Every year, a few weeks before his birthday, a childhood friend of mine, who is a high school teacher in Michigan, sends out a group email to his friends and family, reminding them that he wishes to receive no material gifts for his birthday, while requesting that they either tell him about a particular extraordinary event they’ve witnessed in the past twelve months, or to partake in a particular activity and then to tell him about it. Over the years, these so-called birthday requests have included:
1) Tell me about someone in your life that did something positive for you that you will never forget; 2) Tell me one thing that made you cry this past year and five things that made you laugh; and 3) Take off your shoes and socks and walk barefoot on Mother Earth for at least five minutes and then email me what you experienced.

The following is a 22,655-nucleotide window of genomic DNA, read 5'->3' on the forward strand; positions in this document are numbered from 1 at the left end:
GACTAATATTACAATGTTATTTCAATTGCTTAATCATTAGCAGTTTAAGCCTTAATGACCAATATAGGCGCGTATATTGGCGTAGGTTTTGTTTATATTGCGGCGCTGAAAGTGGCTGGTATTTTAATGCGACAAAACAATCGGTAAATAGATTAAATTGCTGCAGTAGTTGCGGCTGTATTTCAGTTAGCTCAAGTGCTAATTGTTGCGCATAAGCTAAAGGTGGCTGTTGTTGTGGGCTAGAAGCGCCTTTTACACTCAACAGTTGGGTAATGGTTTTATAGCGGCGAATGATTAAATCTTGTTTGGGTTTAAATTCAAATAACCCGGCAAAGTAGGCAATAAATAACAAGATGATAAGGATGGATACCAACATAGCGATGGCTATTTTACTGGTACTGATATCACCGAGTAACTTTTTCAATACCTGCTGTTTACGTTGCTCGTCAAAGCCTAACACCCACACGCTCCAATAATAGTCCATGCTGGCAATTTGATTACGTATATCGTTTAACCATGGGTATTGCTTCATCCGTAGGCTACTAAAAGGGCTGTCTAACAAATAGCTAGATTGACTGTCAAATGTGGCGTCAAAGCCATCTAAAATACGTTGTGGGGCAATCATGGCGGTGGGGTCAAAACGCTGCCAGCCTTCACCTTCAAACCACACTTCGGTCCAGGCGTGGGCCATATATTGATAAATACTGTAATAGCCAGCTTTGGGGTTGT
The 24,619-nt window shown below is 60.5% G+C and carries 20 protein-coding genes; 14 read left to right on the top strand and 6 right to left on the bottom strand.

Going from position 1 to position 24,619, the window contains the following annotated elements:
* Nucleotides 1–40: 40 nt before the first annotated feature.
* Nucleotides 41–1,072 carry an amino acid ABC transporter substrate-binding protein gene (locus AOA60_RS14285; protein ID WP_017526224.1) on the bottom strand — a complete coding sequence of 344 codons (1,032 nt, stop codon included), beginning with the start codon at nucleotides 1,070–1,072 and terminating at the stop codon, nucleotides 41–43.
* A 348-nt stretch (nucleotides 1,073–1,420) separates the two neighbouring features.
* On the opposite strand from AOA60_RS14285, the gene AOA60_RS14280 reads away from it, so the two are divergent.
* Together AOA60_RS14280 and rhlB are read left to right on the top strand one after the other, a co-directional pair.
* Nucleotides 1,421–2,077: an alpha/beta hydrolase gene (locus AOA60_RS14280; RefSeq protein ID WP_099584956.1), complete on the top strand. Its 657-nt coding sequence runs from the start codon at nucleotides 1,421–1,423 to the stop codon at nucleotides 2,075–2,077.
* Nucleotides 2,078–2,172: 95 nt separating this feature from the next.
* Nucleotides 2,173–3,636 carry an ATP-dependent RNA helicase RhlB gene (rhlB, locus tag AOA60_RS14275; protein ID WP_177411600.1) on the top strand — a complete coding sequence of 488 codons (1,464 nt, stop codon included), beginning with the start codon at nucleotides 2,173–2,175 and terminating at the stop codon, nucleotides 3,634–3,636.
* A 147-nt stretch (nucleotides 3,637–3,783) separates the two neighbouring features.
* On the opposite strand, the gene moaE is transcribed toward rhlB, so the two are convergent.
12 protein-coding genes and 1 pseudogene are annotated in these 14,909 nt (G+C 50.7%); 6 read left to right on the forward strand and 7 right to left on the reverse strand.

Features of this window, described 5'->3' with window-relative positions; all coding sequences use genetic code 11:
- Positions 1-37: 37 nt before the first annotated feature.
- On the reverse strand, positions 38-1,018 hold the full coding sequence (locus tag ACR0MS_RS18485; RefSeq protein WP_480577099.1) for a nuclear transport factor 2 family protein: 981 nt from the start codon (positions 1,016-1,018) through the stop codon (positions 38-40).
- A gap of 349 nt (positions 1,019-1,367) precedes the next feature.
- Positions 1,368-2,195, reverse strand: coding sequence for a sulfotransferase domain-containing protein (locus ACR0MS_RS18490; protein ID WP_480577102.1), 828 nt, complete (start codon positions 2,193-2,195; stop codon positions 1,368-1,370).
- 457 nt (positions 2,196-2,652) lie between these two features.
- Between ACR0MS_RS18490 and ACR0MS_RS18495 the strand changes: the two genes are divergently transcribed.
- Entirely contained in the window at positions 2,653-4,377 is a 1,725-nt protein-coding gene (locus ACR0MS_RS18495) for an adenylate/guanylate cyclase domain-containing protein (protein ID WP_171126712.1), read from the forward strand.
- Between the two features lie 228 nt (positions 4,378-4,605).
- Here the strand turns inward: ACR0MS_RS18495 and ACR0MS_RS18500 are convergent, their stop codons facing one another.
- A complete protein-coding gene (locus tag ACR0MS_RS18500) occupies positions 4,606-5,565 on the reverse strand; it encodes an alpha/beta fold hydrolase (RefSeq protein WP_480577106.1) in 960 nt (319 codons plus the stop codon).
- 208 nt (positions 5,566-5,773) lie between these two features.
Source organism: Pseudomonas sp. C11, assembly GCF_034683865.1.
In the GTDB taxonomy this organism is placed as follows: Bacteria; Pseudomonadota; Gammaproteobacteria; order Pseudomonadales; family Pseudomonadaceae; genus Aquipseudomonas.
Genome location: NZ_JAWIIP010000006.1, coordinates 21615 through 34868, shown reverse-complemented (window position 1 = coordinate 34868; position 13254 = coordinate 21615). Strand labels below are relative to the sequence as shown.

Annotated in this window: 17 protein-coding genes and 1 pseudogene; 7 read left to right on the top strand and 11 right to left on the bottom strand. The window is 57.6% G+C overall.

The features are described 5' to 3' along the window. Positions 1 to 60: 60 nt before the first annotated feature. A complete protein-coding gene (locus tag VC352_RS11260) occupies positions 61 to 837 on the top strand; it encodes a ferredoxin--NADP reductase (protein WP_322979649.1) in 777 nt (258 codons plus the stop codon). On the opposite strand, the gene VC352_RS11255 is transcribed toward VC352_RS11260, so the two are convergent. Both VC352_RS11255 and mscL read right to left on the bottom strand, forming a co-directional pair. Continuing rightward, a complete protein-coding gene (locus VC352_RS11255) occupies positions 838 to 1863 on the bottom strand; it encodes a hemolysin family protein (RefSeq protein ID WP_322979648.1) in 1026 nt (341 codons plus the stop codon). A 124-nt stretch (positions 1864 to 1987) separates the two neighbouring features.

Each year, I look forward to my friend’s new request (his birthday falls in early October so an email from him should be coming soon). And each year I’m reminded that, in sending these little requests out to friends and family, my friend is in fact sending along little gifts. That is, each year, without fail, I find myself thanking my friend for having taken me out of my daily rounds, if only briefly, to either think about something extraordinary, or to partake in something extraordinary, and then to have to write about it.
And as I was thinking about my friend’s birthday requests today, I realized his so-called requests would make perfect writing prompts. And so, stealing the third example from above, today’s prompt is to do just that: Take off your shoes and socks and walk barefoot on the earth for at least five minutes. And then write about your experience.